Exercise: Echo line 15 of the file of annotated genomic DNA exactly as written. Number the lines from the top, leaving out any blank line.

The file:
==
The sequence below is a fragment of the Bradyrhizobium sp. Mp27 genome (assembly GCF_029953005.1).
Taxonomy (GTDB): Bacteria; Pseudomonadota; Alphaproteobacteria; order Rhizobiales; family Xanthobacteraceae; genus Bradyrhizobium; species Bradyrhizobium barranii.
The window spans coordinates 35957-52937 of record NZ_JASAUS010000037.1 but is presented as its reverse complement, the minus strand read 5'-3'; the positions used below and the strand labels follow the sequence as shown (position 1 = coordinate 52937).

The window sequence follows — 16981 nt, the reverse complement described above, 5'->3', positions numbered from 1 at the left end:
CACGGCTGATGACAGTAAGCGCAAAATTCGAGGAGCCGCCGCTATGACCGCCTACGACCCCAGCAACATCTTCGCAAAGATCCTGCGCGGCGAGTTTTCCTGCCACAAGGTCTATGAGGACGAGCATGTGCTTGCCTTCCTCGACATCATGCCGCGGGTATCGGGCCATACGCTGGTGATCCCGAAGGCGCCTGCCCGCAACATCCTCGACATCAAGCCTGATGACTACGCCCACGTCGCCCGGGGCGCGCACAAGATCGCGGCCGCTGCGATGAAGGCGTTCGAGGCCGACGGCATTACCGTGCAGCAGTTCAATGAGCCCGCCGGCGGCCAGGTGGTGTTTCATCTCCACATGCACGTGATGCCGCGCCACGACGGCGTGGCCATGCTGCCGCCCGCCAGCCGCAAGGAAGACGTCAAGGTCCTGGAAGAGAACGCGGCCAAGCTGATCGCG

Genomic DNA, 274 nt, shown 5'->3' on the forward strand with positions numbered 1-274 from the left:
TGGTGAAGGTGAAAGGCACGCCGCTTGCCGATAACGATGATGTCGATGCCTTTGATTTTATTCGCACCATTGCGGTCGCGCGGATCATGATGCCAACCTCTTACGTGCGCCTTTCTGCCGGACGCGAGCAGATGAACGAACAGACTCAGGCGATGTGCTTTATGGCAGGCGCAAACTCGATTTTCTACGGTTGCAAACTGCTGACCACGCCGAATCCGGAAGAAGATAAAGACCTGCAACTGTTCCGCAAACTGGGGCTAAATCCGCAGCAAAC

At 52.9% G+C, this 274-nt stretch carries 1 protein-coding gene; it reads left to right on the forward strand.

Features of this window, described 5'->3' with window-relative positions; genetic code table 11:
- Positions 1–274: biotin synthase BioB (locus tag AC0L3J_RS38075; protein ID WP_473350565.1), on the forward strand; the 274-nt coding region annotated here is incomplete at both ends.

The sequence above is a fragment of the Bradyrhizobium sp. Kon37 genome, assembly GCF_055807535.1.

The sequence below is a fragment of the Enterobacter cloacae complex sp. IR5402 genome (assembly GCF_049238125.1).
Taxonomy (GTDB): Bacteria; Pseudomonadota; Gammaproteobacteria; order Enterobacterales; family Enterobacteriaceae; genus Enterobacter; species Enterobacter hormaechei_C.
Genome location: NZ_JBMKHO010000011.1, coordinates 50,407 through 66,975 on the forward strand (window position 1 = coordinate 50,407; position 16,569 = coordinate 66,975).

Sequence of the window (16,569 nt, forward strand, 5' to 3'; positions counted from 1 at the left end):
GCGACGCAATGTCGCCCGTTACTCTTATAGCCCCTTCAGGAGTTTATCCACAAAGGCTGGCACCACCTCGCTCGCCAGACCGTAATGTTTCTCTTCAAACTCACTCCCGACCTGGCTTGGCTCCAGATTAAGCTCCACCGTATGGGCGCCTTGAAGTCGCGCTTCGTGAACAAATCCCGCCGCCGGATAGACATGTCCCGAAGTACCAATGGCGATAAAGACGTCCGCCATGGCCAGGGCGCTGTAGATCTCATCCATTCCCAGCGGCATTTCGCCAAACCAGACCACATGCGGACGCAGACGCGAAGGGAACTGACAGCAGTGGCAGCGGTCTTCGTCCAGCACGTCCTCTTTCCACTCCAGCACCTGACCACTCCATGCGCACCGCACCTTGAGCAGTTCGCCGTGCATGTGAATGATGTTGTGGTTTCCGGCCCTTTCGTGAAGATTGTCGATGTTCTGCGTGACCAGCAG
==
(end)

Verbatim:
Sequence of the window (16,569 nt, forward strand, 5' to 3'; positions counted from 1 at the left end):